Money disputes are one of the most common reasons for divorce. As a result, it’s not surprising that in many divorce proceedings, the parties have heated arguments about how assets and property should be disbursed. In order to avoid such conflicts, Florida courts use a three-step approach to determine what constitutes an equitable property allocation. As illustrated in a recent Florida judgment, if the court disregards the procedure and divides property without correctly identifying assets and liabilities, it may be grounds for reversing an equitable distribution award. If you want to dissolve your marriage, you should choose a qualified Florida divorce lawyer attorney to represent you and protect your rights.
The Case’s Background
Reportedly, the husband and wife were in the process of obtaining a divorce. Few other factual details were provided in the court’s opinion, though. It is simply stated that the trial court had given a final decision terminating the marriage. The husband then filed an appeal, claiming that the judgment’s alimony and equitable distribution awards should be overturned. The appellate court agreed, and the trial court’s decision was reversed and the case was returned for additional proceedings.
The Equitable Distribution Process in Florida
Equitable distribution is usually a three-step process in Florida. It specifies the identification of nonmarital and marital assets, the valuation of any assets deemed marital, and the statutory division of marital assets. The husband argued that the trial court erred by neglecting to identify all of the parties’ liabilities and assets and categorize them as marital or nonmarital in the case at hand. The court of appeals concurred.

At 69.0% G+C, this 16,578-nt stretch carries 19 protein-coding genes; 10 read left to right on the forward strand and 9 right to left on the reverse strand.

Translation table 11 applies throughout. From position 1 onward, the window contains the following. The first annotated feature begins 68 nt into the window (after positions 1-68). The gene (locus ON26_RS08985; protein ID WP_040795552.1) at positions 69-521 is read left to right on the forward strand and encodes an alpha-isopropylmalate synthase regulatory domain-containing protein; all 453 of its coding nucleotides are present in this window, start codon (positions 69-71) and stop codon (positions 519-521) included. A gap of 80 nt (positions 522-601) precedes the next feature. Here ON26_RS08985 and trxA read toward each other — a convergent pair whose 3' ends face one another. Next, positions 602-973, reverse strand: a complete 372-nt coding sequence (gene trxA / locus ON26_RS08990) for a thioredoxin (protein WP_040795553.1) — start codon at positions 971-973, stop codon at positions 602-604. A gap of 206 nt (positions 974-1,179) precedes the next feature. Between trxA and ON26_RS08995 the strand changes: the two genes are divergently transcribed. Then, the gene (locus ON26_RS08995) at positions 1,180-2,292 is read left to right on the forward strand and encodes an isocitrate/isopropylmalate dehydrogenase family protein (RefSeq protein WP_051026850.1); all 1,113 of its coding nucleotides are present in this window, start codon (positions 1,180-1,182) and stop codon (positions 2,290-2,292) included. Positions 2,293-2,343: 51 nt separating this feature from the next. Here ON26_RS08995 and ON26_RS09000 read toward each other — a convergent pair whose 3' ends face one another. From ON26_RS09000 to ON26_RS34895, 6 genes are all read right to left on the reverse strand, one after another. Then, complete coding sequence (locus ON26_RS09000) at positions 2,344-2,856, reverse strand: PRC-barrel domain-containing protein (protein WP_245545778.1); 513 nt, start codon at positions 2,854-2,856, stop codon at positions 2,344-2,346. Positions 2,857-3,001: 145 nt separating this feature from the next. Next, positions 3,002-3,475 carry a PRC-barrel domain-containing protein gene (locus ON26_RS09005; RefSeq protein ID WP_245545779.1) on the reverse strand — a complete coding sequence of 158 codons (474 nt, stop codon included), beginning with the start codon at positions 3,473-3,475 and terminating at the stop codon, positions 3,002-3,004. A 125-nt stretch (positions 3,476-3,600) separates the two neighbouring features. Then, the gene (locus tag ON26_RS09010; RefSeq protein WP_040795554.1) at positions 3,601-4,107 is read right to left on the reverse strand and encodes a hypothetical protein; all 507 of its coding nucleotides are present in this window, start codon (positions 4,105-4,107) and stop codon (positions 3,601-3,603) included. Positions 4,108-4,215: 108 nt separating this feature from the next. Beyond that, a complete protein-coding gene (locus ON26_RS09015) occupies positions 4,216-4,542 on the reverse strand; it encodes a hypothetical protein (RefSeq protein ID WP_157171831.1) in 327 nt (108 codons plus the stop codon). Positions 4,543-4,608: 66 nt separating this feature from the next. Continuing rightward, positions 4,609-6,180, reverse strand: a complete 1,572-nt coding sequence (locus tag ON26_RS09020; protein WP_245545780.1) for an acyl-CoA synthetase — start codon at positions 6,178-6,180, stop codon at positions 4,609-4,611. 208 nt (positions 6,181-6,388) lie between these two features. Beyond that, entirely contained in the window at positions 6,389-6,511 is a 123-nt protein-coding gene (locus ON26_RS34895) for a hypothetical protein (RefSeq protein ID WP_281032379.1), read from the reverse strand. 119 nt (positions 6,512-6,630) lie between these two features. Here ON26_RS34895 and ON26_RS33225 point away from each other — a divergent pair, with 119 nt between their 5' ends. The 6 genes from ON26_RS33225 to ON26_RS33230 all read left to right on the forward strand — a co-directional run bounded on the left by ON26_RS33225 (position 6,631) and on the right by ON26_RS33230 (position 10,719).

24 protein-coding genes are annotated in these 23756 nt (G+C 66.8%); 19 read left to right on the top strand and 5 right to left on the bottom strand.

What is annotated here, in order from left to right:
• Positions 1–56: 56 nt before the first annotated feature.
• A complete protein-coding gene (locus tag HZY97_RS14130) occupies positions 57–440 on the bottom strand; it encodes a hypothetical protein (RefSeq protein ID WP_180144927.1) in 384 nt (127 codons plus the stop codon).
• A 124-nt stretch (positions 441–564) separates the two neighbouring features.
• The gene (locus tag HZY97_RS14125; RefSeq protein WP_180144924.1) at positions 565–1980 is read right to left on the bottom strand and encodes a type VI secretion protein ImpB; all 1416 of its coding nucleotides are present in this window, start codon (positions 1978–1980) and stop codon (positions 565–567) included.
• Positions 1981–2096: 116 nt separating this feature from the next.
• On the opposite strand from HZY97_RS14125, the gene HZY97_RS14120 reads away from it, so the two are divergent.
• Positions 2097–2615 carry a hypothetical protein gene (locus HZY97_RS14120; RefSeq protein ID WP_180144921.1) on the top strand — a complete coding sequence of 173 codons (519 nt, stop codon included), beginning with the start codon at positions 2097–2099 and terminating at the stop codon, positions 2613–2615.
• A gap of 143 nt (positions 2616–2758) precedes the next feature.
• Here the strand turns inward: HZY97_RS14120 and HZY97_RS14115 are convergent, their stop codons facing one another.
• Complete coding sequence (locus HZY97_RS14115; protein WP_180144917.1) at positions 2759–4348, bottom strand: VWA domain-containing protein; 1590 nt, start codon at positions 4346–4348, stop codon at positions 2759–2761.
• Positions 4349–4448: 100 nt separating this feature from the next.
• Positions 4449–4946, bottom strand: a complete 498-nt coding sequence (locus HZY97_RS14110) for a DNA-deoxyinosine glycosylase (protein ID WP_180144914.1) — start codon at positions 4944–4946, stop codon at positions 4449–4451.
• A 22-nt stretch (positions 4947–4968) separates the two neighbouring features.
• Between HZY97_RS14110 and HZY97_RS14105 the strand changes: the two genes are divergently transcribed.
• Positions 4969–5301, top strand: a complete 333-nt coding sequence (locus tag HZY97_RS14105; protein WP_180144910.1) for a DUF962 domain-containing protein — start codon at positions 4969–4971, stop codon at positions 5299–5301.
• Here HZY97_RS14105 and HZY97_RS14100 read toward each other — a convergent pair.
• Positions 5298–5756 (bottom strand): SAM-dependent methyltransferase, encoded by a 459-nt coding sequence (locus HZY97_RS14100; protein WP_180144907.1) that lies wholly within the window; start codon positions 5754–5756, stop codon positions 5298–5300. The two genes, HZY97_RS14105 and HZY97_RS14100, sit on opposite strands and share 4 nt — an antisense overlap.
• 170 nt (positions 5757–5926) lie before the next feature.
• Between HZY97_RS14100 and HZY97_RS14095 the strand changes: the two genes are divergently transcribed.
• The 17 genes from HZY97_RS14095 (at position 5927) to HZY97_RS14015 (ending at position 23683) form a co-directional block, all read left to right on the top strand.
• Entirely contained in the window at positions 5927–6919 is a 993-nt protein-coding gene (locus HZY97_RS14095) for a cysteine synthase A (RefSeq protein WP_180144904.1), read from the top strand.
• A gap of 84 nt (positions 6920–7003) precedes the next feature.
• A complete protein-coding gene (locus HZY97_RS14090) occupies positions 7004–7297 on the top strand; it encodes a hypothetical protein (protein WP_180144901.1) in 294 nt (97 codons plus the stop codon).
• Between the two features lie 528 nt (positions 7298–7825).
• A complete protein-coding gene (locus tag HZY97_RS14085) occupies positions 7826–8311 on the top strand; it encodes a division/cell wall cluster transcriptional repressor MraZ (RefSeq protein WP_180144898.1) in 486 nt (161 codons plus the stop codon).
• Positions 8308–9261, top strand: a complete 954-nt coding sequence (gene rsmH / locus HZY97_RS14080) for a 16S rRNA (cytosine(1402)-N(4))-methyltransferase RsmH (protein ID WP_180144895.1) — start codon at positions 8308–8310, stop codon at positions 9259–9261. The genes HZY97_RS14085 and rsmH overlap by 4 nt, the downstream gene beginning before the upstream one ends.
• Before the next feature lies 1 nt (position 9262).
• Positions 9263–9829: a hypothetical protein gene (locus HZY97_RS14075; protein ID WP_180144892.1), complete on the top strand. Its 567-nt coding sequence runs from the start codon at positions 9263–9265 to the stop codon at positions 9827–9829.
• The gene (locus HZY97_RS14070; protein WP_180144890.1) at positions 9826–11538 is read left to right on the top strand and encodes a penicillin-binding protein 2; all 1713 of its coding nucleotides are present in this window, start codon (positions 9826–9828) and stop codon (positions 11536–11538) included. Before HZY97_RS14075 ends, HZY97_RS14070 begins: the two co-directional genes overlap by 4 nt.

In addition, the husband claimed that the trial court erred by failing to apply the proper categorization date to the liabilities and assets it did find. The appellate court concurred with this argument as well, stating that the trial court’s final judgment demonstrated that the trial court focused on what is believed to be the day the parties’ marriage ended effectively. The date utilized to determine whether assets are marital or nonmarital, according to Florida law, is either the date the parties entered into a separation agreement or the date either party files a divorce petition, whichever comes first. The court should have utilized the date the wife filed the petition because the parties did not have a separation agreement in the matter at hand. The husband’s appeal was permitted by the appellate court based on the preceding.
Speak with a Seasoned Florida Lawyer
Ending a marriage can be a legally complex and emotionally difficult process, therefore anyone involved in divorce proceedings should choose an experienced attorney to represent them. If you have any concerns about divorce or equitable distribution, you should contact an attorney right away. The knowledgeable Florida lawyers of Lusk, Drasites & Tolisano, P.A. are skilled at protecting the rights of our clients in family law matters, and if you retain our services, we will advocate tirelessly on your behalf. You can contact us through our form online or by calling 800-283-7442 to set up a confidential consultation.